Greeks hold 25 March with double reverence as a reminder of Greek independence from Ottoman rule and to celebrate the Annunciation of the Virgin Mary. Along with the reenactments, parades and other celebrations that usually would take place, there are dishes that are unique to each region .
In fact this year, cooking the local dishes may well be the best way that quarantined families will be able to commemorate the national event.
A Greek Folk Journey, Travel, Culture & Gastronomy by Terina Armenakis not only highlights special regional celebrations but also points out the local dishes of each region with help from Chef Christos Mantides.
In Mani, the celebrations will have started early, on 15 March, and culminate on Tuesday, 17 March when all the leaders (kapetanaioi), with Petrobey Mavromichalis at their head, gathered at the Church of the Taxiarchs in Areopolis to take the oath to liberate their country.
The local dish for which the Mani is known is Rooster Bardouniotikos that is prepared in a rich tomato sauce with garlic, sfela cheese, red wine, cinnamon, cloves and pimento bedded on a plate of home-made pasta and mizithra.
Mani’s regional sweet is diples with the unique addition of ouzo to flavour the dough before it is deep fried. The local cheese is the soft, white cheese Sfela which is made from young sheep and goat’s milk that is fried or baked and eaten with lalaggia, olive bagels. The cooked sfela also goes well combined with finely chopped tomato served on top of Mani rusks that are slightly soaked in water and sprinkled with olive oil.
Kalamata was the first city to be liberated by Mavromichalis. The day is remembered on 23 March. Here, they will eat Boiled Cod Xinada – an unsalted cod cooked with potatoes, onions, carrots and celery and basted with a sauce made from lemon juice, olive oil and flour.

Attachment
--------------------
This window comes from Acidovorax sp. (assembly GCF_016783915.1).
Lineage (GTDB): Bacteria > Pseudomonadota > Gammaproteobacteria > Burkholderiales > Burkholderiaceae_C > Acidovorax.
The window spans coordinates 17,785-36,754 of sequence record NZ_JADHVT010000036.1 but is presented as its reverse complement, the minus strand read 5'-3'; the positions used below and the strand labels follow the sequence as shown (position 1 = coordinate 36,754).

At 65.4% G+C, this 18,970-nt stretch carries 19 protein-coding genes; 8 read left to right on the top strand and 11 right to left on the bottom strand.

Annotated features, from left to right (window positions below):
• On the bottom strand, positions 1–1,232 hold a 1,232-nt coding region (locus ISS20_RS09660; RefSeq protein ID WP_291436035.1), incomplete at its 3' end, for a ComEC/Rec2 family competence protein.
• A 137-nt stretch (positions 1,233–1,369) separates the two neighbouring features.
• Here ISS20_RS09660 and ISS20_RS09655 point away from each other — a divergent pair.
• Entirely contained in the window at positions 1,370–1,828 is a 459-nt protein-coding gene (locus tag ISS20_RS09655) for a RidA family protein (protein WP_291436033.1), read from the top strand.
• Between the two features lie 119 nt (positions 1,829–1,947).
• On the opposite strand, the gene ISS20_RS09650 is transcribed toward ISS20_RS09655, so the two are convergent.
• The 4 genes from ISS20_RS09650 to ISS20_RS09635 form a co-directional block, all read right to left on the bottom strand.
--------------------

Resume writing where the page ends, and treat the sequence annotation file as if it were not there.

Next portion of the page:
For the sweet tooth there is Amygdalota: small, pear-shaped sweets made from ground almonds, blossom water and sugar with a clove on top. It is then baked and coated with icing sugar.
In the north western Peloponnese, at Kalavryta they start celebrating on 21 March. It was the nearby Monastery of Agia Lavra that Bishop Germanos of Patras raised the revolutionary flag. The vestments of the bishop are brought out on 25 March during a special service at the monastery.
Here the dish that is unique to the region is the Rose Petal Spoon Sweet made from the petals of 100-petaled roses boiled in water with lemon and then boiled again in sugar until they become translucent. It is best enjoyed served with Kalavryta yoghurt.
On the island of Skiathos, the celebrations would normally begin in the morning with parades and marching bands through the town streets and will focus on the old harbour where there will be group dances culminating in a torchlit procession Lambadiforia to represent the light of freedom and the holy fire of Christ’s resurrection.
The Skiathos Pie is made with baklava filo filled with feta, yogurt, milk and eggs all shaped like a snail. White is the the local spoon sweet made of white almonds, syrup and rose water.
In Hydra they commemorate the day with a two-stage yacht regatta starting from Faliro in Pireaus and ending in Hydra. Once on the island, the sailors are likely to feast on Kritamosalata (Samphire Salad) which is made up of the local greens, “kritami”, that grow on the seashore.
Hydra’s popular sweet is Almond Achladakia: consisting of dough made from ground marzipan, icing sugar and rose water with a clove on top baked and presented with more icing sugar on top.